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Shamus Mulcahy appointed Tasmanian chapter president of the Australian Institute of Architects

Tasmanian born and educated architect Shamus Mulcahy has been appointed as the new president of the Tasmanian chapter of the Australian Institute of Architects.

Mulcahy is the director of Bence Mulcahy Architecture, a young practice currently undertaking a wide range of educational, residential and commercial projects primarily within Tasmania.

He takes over from Yvette Breytenbach, and commences a two-year term as president.

“Architecture influences all aspects of the built environment and brings together the arts and creative thinking, scientific and technical knowledge, environmental and social awareness, strategic thinking and contractual management into a single discipline,” said Mulcahy, discussing his priorities as president.

“In a world where professions are becoming more specialized, architects stand tall as the only true generalist in the construction chain. Therefore, as custodians of the built environment, the role of the architect is increasingly important.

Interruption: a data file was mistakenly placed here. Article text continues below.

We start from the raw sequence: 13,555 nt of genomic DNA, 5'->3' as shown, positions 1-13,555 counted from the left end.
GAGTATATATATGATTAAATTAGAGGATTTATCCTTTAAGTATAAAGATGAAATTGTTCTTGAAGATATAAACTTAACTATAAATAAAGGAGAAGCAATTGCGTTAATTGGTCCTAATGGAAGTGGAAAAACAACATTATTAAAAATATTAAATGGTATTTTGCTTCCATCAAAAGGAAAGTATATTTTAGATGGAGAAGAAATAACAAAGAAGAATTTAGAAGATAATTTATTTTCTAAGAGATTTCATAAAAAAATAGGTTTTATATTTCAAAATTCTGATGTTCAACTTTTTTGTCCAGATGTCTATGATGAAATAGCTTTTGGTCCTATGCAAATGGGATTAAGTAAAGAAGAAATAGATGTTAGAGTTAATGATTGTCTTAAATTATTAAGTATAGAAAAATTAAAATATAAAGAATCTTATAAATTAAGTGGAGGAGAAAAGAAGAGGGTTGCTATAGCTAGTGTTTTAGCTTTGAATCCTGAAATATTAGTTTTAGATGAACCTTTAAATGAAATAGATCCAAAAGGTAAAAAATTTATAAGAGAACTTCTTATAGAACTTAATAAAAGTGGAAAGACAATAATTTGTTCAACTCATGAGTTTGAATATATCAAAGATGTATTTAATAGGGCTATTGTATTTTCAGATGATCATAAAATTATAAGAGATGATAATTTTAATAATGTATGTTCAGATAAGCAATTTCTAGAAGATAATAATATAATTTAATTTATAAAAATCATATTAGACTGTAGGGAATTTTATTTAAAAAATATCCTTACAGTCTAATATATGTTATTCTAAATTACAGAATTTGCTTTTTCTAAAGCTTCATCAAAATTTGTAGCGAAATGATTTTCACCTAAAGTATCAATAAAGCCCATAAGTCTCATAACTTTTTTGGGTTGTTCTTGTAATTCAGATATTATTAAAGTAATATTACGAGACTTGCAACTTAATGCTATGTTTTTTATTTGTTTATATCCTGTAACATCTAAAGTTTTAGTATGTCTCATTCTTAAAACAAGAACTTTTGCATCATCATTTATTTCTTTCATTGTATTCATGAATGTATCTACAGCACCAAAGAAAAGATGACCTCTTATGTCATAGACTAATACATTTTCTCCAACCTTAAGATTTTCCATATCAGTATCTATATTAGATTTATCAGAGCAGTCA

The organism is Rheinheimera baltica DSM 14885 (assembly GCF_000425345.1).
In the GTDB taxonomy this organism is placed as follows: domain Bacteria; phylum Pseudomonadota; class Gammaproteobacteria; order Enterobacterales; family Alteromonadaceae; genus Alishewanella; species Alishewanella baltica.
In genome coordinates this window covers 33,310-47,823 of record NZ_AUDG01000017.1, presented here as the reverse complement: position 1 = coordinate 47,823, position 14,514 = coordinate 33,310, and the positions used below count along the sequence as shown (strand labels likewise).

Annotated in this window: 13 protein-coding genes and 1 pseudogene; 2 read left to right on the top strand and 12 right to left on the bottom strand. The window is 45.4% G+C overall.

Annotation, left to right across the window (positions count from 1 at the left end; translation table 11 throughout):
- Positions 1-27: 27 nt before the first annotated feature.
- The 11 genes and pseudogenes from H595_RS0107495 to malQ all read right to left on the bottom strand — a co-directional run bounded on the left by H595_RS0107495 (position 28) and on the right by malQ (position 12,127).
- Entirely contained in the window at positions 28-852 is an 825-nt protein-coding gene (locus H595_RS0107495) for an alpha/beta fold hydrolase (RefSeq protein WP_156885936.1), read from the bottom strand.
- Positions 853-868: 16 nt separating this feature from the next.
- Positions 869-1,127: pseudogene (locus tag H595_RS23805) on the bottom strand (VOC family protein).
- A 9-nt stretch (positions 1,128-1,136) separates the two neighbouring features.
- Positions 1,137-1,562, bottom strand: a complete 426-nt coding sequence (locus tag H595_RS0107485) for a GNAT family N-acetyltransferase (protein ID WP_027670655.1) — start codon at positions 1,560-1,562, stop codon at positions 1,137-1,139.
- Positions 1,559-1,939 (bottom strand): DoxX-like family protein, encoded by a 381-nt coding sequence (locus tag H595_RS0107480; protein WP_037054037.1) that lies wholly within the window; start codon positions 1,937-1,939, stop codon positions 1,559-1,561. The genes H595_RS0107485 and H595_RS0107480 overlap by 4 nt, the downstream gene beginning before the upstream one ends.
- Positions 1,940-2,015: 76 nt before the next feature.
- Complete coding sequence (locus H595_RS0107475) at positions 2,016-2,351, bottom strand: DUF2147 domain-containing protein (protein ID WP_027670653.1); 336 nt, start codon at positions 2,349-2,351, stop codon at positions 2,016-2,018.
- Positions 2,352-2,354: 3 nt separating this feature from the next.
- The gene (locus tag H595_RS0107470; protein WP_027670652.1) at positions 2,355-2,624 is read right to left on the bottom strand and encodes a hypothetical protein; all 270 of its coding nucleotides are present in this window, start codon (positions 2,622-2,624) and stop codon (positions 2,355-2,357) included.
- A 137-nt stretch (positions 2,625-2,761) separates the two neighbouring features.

“Whether we realize it or not, architects create the physical environment, which in turn, influences how we live and work. Architects make invaluable contributions to the community and the quality of life and public health can have significant input into the economic sustainability of our state.

“Members of the Institute are not just designing beautiful houses but are always working on a variety of projects that shape our cities and towns, including commercial buildings, offices, schools, health centres, retail spaces, tourist facilities and community buildings. These architects play a diverse yet sometime anonymous role in shaping how we live and our quality of life as Tasmanians.

“Key current issues locally include how to encourage appropriate development whilst protecting our heritage and addressing housing affordability.”

Yvette Breytenbach will continue to work closely with Shamus and provide support in her role as immediate past president.

“It has been an immense privilege to serve as state president of the Institute over the past two years,” she said.

“Our Institute members are civic minded by virtue of their training and are passionate about making Tasmania an even better place to live and work for the whole community.”

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